“An authentic art survives stylistic evolutions over time to become a benchmark of art history. In this regard, I believe historians will judge Scott Parsons’ work as being authentic, original, and (most importantly) a contribution to the historical trajectory of stained glass in architecture.” ~ Kenneth von Roenn
Scott Parsons is an international award-winning artist. He has received numerous public art commissions across the United States and Canada. His portfolio includes percent-for-art and private commissions for churches, museums, airports, hospitals, research facilities, university buildings and transportation centers.
Parsons’ work is reviewed in more than 100 publications, including Architectural Record, Sculpture, Art in America, Stained Glass Quarterly, Public Art Review, Leonardo, the European Journal of American Culture, High Performance, and Museum Anthropology. He has received numerous national and international awards for his art, including awards from the Interfaith Forum on Religion, Art and Architecture (IFRAA), a Knowledge Community of the American Institute of Architects, and the National Terrazzo and Mosaic Association Honor Award(s).
The artist received his M.F.A. from the University of Colorado at Boulder, and his bachelor’s degree in art from Augustana University where he teaches painting, drawing, and a travel course in architectural art glass. Scott lives with his family in Sioux Falls, South Dakota.
I am inspired by the idea of place, of defining a space with a sensitivity that can transform, celebrate, and engage the redemptive qualities of metaphor for the profoundly personal and communal in people’s lives.
Kenneth von Roenn, Tallahassee
We have not met, though I am familiar with your work—— actually I am more than familiar, I am a great admirer. I first saw it published in CODAworx a few years ago, I believe, and then continued to discover it published a few other times since. AND, then, I saw it being produced at Derix when I was there in March and was completely blown away. It literally took my breath away. I have been a glass artist for more than 45 years and thought I had seen it all and knew who was doing what, but how wrong I was. I realized that you have found a new vision for glass, one that doesn’t come from a stained glass tradition, yet it is stained glass, but so much more. When I was in Germany I spent some time with a very old friend, Johannes Schreiter, and the conversation moved to your work, which he is as impressed with as I was. As I look over your web site again, I am continually amazed with the freshness of your designs.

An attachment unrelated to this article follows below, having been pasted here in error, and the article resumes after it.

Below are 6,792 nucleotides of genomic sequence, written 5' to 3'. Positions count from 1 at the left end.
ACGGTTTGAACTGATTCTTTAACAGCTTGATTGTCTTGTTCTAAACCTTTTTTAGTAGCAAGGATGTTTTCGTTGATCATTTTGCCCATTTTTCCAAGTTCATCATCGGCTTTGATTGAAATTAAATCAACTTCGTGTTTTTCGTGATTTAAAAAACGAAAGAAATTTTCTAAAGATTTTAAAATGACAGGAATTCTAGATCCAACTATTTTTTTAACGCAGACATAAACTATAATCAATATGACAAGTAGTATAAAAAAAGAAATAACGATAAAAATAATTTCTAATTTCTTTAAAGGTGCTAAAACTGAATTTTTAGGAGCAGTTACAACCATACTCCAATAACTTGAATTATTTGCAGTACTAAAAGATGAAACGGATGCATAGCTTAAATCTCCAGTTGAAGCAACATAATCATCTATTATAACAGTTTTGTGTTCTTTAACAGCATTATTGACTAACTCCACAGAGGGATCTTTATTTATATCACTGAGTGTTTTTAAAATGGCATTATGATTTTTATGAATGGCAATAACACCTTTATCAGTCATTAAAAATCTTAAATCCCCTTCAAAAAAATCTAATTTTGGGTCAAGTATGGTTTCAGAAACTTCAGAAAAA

Izzy Pludwinski, Jerusalem
I really do admire your work – it is the most exciting art on stained glass I have ever seen.
Rita Smith AIA, Phoenix
Your art continues to take my breath away. You create such beautiful, dynamic, lyrical work. Thank you for your part in making beauty present.
Karl Martin Hartmann, Taunusstein
Ich komme öfter in die Werkstatt und schaue mich neugierig um, was es neues gibt.
Bei einem dieser Besuche waren die Fenster von Scott Parsons im Ausstellungsturm aufgebaut und sie haben mich tief berührt.
Ich war überwältigt von der Schönheit und der Dichte der Arbeit, dem Dialog der einzelnen Abschnitte und Fenster miteinander und dem Gesamtkonzept.
Ich verspürte eine große Freude, da es ein ganz anderer Ansatz als meine eigene Arbeit ist; wobei so ein starker Eindruck von der Arbeit überspringt, dass ich überzeugt bin, dass Scott Parsons die Menschen erreicht und berührt.
Das Erreichen der Menschen ist die Hauptaufgabe von uns Künstlern.
Scott Parsons Fenster haben mich erreicht und ich war lange nicht mehr so berührt wie von seinen Fenstern.
United States Supreme Court Justice Sonia Sotomayor, Washington, D.C.
Thank you for your role in inspiring the imagination of these young children.
Cardinal James Francis Stafford, The Vatican
The insight of Scott Parsons is right on. That the breath of God’s creation of man is a particular signal contained in blown glass is not only a precious gift of intelligibility but is also worthy of further reflection. His windows in the clerestory of the Church of Our Lady of Loreto recall also a related mystery: the ruah of God, “the wind, the breath, the spirit” of God sweeping over the waters in Genesis 1. The chaos below never escapes the formative Logos of God. “Through the Word all things were made that have been made.” Parsons has unfolded visibly the drama of the freedom of a loving Creator.
Thanks for sharing these associations. They have caught again the dramatic nature of truth. By their polarities the beauty of the blown stained glass windows in the Church is a plot thickener. Parsons’s windows become revelations of two freedoms – divine and created. Our grasp of these sacred narratives is first set in motion by the epiphany of their splendid drama – a free mix of ordered movement, color, light, earth, forms. All these realities are simultaneously sensible and intelligible. They become intelligible through movement from the exterior to the interior, from outer accidents to inner weightiness. Their beauty is discovered in the artistic elements where particularities convince the mind of their truth and their goodness gives rest to the will. As I indicated this dynamic polarity of truth and goodness is the stuff of beauty.
Once Parsons’s beauty elicits our wonder before the choirs of Dionysius’ angels, then our freedom is further engaged in the drama of God’s diffusive goodness. For God’s absence is made present in the goodness of the created hierarchies represented by the ascending prayer of the angelic choirs. Finally, we grasp the truth of the reality before us through our participation in the acts of adoration in communion with the angels. The culmination of the cognitive act happens when minds and hearts are introduced into and moved directly by the power of the Word into the liturgical events unfolding visibly before us.